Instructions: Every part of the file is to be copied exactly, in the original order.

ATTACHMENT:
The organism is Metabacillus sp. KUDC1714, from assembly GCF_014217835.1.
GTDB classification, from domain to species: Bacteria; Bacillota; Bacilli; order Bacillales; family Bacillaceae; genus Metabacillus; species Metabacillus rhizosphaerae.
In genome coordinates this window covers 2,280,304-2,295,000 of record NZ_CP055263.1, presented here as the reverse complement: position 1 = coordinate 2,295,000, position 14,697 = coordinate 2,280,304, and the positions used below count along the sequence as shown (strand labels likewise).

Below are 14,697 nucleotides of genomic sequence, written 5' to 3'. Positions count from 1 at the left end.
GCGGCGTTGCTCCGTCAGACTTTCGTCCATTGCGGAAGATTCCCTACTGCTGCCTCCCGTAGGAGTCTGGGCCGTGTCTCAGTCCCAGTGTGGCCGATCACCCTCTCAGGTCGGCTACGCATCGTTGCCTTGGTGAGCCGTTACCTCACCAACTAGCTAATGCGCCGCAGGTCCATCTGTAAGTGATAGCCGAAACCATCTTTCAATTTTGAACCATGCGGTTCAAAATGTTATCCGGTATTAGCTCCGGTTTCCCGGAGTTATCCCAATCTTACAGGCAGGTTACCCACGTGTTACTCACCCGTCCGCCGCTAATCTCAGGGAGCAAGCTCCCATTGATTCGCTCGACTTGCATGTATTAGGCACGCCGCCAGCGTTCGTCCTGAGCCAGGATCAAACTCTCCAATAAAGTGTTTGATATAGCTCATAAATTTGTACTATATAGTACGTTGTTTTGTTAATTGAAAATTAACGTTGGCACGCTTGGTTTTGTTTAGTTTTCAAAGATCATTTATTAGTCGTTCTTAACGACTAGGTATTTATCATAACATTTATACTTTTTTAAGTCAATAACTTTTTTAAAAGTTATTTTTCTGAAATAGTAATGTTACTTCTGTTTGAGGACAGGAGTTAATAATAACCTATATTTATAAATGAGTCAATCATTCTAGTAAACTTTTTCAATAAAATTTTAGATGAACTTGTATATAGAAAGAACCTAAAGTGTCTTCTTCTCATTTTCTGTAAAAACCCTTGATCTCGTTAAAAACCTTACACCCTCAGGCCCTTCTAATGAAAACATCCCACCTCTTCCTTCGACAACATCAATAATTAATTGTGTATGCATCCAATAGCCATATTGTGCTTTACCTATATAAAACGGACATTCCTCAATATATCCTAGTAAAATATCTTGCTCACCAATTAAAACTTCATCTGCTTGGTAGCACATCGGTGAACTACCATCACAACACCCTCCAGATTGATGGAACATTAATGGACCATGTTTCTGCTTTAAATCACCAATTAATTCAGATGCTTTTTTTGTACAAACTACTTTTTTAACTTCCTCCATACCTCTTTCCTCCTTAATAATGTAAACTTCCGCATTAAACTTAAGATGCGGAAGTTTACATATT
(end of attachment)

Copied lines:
The organism is Metabacillus sp. KUDC1714, from assembly GCF_014217835.1.
GTDB classification, from domain to species: Bacteria; Bacillota; Bacilli; order Bacillales; family Bacillaceae; genus Metabacillus; species Metabacillus rhizosphaerae.
In genome coordinates this window covers 2,280,304-2,295,000 of record NZ_CP055263.1, presented here as the reverse complement: position 1 = coordinate 2,295,000, position 14,697 = coordinate 2,280,304, and the positions used below count along the sequence as shown (strand labels likewise).

Below are 14,697 nucleotides of genomic sequence, written 5' to 3'. Positions count from 1 at the left end.
GCGGCGTTGCTCCGTCAGACTTTCGTCCATTGCGGAAGATTCCCTACTGCTGCCTCCCGTAGGAGTCTGGGCCGTGTCTCAGTCCCAGTGTGGCCGATCACCCTCTCAGGTCGGCTACGCATCGTTGCCTTGGTGAGCCGTTACCTCACCAACTAGCTAATGCGCCGCAGGTCCATCTGTAAGTGATAGCCGAAACCATCTTTCAATTTTGAACCATGCGGTTCAAAATGTTATCCGGTATTAGCTCCGGTTTCCCGGAGTTATCCCAATCTTACAGGCAGGTTACCCACGTGTTACTCACCCGTCCGCCGCTAATCTCAGGGAGCAAGCTCCCATTGATTCGCTCGACTTGCATGTATTAGGCACGCCGCCAGCGTTCGTCCTGAGCCAGGATCAAACTCTCCAATAAAGTGTTTGATATAGCTCATAAATTTGTACTATATAGTACGTTGTTTTGTTAATTGAAAATTAACGTTGGCACGCTTGGTTTTGTTTAGTTTTCAAAGATCATTTATTAGTCGTTCTTAACGACTAGGTATTTATCATAACATTTATACTTTTTTAAGTCAATAACTTTTTTAAAAGTTATTTTTCTGAAATAGTAATGTTACTTCTGTTTGAGGACAGGAGTTAATAATAACCTATATTTATAAATGAGTCAATCATTCTAGTAAACTTTTTCAATAAAATTTTAGATGAACTTGTATATAGAAAGAACCTAAAGTGTCTTCTTCTCATTTTCTGTAAAAACCCTTGATCTCGTTAAAAACCTTACACCCTCAGGCCCTTCTAATGAAAACATCCCACCTCTTCCTTCGACAACATCAATAATTAATTGTGTATGCATCCAATAGCCATATTGTGCTTTACCTATATAAAACGGACATTCCTCAATATATCCTAGTAAAATATCTTGCTCACCAATTAAAACTTCATCTGCTTGGTAGCACATCGGTGAACTACCATCACAACACCCTCCAGATTGATGGAACATTAATGGACCATGTTTCTGCTTTAAATCACCAATTAATTCAGATGCTTTTTTTGTACAAACTACTTTTTTAACTTCCTCCATACCTCTTTCCTCCTTAATAATGTAAACTTCCGCATTAAACTTAAGATGCGGAAGTTTACATATT